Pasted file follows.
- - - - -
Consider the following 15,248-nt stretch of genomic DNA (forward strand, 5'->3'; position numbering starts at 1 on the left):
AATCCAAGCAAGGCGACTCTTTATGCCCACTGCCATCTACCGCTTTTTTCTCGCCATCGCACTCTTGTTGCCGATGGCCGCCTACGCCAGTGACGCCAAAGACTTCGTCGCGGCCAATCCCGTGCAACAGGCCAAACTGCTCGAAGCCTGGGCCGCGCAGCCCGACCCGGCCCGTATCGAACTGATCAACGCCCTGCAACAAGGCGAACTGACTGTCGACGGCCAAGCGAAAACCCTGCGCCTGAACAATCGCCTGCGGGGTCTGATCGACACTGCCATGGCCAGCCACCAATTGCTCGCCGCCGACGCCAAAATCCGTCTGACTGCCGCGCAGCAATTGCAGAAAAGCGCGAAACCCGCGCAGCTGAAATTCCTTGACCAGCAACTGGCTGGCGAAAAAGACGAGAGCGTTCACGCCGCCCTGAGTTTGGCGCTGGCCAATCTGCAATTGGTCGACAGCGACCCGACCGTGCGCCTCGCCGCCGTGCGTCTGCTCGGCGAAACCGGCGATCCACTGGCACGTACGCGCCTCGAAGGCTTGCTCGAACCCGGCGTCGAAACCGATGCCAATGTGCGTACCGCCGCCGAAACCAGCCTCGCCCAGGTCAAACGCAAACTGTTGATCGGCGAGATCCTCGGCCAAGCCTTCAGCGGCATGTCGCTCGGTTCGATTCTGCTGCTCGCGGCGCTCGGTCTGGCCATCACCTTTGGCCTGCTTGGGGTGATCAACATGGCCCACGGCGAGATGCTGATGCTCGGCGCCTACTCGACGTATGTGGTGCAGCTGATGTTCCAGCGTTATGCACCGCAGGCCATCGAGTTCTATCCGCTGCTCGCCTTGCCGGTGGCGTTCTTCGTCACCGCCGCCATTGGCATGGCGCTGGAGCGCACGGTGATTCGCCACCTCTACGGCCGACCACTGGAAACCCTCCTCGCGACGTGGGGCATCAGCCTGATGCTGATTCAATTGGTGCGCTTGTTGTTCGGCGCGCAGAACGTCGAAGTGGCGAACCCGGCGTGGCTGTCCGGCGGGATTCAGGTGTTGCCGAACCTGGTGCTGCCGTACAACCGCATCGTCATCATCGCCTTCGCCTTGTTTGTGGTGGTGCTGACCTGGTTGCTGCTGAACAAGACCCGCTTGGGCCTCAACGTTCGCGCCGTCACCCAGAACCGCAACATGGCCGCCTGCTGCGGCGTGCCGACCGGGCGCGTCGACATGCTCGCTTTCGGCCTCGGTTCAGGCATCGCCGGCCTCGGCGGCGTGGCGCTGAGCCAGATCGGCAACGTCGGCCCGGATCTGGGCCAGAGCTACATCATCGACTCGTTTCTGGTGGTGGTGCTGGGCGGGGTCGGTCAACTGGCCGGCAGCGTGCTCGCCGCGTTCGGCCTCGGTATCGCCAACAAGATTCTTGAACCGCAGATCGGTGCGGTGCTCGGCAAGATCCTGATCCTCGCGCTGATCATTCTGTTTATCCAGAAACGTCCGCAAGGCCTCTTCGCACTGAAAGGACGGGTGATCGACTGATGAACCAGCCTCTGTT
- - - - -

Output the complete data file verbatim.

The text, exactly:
Consider the following 15,248-nt stretch of genomic DNA (forward strand, 5'->3'; position numbering starts at 1 on the left):
AATCCAAGCAAGGCGACTCTTTATGCCCACTGCCATCTACCGCTTTTTTCTCGCCATCGCACTCTTGTTGCCGATGGCCGCCTACGCCAGTGACGCCAAAGACTTCGTCGCGGCCAATCCCGTGCAACAGGCCAAACTGCTCGAAGCCTGGGCCGCGCAGCCCGACCCGGCCCGTATCGAACTGATCAACGCCCTGCAACAAGGCGAACTGACTGTCGACGGCCAAGCGAAAACCCTGCGCCTGAACAATCGCCTGCGGGGTCTGATCGACACTGCCATGGCCAGCCACCAATTGCTCGCCGCCGACGCCAAAATCCGTCTGACTGCCGCGCAGCAATTGCAGAAAAGCGCGAAACCCGCGCAGCTGAAATTCCTTGACCAGCAACTGGCTGGCGAAAAAGACGAGAGCGTTCACGCCGCCCTGAGTTTGGCGCTGGCCAATCTGCAATTGGTCGACAGCGACCCGACCGTGCGCCTCGCCGCCGTGCGTCTGCTCGGCGAAACCGGCGATCCACTGGCACGTACGCGCCTCGAAGGCTTGCTCGAACCCGGCGTCGAAACCGATGCCAATGTGCGTACCGCCGCCGAAACCAGCCTCGCCCAGGTCAAACGCAAACTGTTGATCGGCGAGATCCTCGGCCAAGCCTTCAGCGGCATGTCGCTCGGTTCGATTCTGCTGCTCGCGGCGCTCGGTCTGGCCATCACCTTTGGCCTGCTTGGGGTGATCAACATGGCCCACGGCGAGATGCTGATGCTCGGCGCCTACTCGACGTATGTGGTGCAGCTGATGTTCCAGCGTTATGCACCGCAGGCCATCGAGTTCTATCCGCTGCTCGCCTTGCCGGTGGCGTTCTTCGTCACCGCCGCCATTGGCATGGCGCTGGAGCGCACGGTGATTCGCCACCTCTACGGCCGACCACTGGAAACCCTCCTCGCGACGTGGGGCATCAGCCTGATGCTGATTCAATTGGTGCGCTTGTTGTTCGGCGCGCAGAACGTCGAAGTGGCGAACCCGGCGTGGCTGTCCGGCGGGATTCAGGTGTTGCCGAACCTGGTGCTGCCGTACAACCGCATCGTCATCATCGCCTTCGCCTTGTTTGTGGTGGTGCTGACCTGGTTGCTGCTGAACAAGACCCGCTTGGGCCTCAACGTTCGCGCCGTCACCCAGAACCGCAACATGGCCGCCTGCTGCGGCGTGCCGACCGGGCGCGTCGACATGCTCGCTTTCGGCCTCGGTTCAGGCATCGCCGGCCTCGGCGGCGTGGCGCTGAGCCAGATCGGCAACGTCGGCCCGGATCTGGGCCAGAGCTACATCATCGACTCGTTTCTGGTGGTGGTGCTGGGCGGGGTCGGTCAACTGGCCGGCAGCGTGCTCGCCGCGTTCGGCCTCGGTATCGCCAACAAGATTCTTGAACCGCAGATCGGTGCGGTGCTCGGCAAGATCCTGATCCTCGCGCTGATCATTCTGTTTATCCAGAAACGTCCGCAAGGCCTCTTCGCACTGAAAGGACGGGTGATCGACTGATGAACCAGCCTCTGTT